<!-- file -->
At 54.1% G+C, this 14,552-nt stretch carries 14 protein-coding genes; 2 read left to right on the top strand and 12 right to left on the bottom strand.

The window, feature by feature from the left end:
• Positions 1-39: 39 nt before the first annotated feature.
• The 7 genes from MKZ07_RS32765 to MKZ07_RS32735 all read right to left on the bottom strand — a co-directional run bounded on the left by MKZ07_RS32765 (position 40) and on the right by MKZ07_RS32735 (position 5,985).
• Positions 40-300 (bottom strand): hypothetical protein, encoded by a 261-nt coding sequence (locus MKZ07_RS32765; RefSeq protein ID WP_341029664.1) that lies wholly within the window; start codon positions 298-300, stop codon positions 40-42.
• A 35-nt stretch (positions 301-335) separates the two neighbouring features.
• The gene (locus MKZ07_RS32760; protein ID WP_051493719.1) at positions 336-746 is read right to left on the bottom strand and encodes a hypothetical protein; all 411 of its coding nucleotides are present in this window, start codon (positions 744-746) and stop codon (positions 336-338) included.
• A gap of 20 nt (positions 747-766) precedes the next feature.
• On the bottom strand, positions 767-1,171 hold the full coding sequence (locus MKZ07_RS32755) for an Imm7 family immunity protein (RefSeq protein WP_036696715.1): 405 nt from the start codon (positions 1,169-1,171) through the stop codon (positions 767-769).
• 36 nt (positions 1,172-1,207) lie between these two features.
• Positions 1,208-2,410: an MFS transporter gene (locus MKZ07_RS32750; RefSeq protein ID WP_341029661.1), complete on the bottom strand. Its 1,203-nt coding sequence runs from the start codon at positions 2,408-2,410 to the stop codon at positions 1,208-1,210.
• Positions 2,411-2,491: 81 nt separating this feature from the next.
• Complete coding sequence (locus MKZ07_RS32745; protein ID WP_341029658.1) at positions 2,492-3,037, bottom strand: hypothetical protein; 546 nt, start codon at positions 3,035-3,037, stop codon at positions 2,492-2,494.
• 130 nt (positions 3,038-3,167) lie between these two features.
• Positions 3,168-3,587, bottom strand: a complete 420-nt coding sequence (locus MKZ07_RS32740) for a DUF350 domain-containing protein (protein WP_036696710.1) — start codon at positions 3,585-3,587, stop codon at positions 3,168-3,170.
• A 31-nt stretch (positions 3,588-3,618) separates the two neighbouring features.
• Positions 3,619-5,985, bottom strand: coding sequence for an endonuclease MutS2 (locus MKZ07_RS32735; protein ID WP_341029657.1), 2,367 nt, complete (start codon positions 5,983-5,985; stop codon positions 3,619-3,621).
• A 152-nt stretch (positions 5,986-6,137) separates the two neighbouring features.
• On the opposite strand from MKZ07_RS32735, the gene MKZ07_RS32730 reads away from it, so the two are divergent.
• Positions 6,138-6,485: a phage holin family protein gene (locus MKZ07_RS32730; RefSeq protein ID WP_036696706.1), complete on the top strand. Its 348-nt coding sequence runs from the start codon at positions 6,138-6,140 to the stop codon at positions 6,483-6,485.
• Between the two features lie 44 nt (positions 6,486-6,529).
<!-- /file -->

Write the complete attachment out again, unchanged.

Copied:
At 54.1% G+C, this 14,552-nt stretch carries 14 protein-coding genes; 2 read left to right on the top strand and 12 right to left on the bottom strand.

The window, feature by feature from the left end:
• Positions 1-39: 39 nt before the first annotated feature.
• The 7 genes from MKZ07_RS32765 to MKZ07_RS32735 all read right to left on the bottom strand — a co-directional run bounded on the left by MKZ07_RS32765 (position 40) and on the right by MKZ07_RS32735 (position 5,985).
• Positions 40-300 (bottom strand): hypothetical protein, encoded by a 261-nt coding sequence (locus MKZ07_RS32765; RefSeq protein ID WP_341029664.1) that lies wholly within the window; start codon positions 298-300, stop codon positions 40-42.
• A 35-nt stretch (positions 301-335) separates the two neighbouring features.
• The gene (locus MKZ07_RS32760; protein ID WP_051493719.1) at positions 336-746 is read right to left on the bottom strand and encodes a hypothetical protein; all 411 of its coding nucleotides are present in this window, start codon (positions 744-746) and stop codon (positions 336-338) included.
• A gap of 20 nt (positions 747-766) precedes the next feature.
• On the bottom strand, positions 767-1,171 hold the full coding sequence (locus MKZ07_RS32755) for an Imm7 family immunity protein (RefSeq protein WP_036696715.1): 405 nt from the start codon (positions 1,169-1,171) through the stop codon (positions 767-769).
• 36 nt (positions 1,172-1,207) lie between these two features.
• Positions 1,208-2,410: an MFS transporter gene (locus MKZ07_RS32750; RefSeq protein ID WP_341029661.1), complete on the bottom strand. Its 1,203-nt coding sequence runs from the start codon at positions 2,408-2,410 to the stop codon at positions 1,208-1,210.
• Positions 2,411-2,491: 81 nt separating this feature from the next.
• Complete coding sequence (locus MKZ07_RS32745; protein ID WP_341029658.1) at positions 2,492-3,037, bottom strand: hypothetical protein; 546 nt, start codon at positions 3,035-3,037, stop codon at positions 2,492-2,494.
• 130 nt (positions 3,038-3,167) lie between these two features.
• Positions 3,168-3,587, bottom strand: a complete 420-nt coding sequence (locus MKZ07_RS32740) for a DUF350 domain-containing protein (protein WP_036696710.1) — start codon at positions 3,585-3,587, stop codon at positions 3,168-3,170.
• A 31-nt stretch (positions 3,588-3,618) separates the two neighbouring features.
• Positions 3,619-5,985, bottom strand: coding sequence for an endonuclease MutS2 (locus MKZ07_RS32735; protein ID WP_341029657.1), 2,367 nt, complete (start codon positions 5,983-5,985; stop codon positions 3,619-3,621).
• A 152-nt stretch (positions 5,986-6,137) separates the two neighbouring features.
• On the opposite strand from MKZ07_RS32735, the gene MKZ07_RS32730 reads away from it, so the two are divergent.
• Positions 6,138-6,485: a phage holin family protein gene (locus MKZ07_RS32730; RefSeq protein ID WP_036696706.1), complete on the top strand. Its 348-nt coding sequence runs from the start codon at positions 6,138-6,140 to the stop codon at positions 6,483-6,485.
• Between the two features lie 44 nt (positions 6,486-6,529).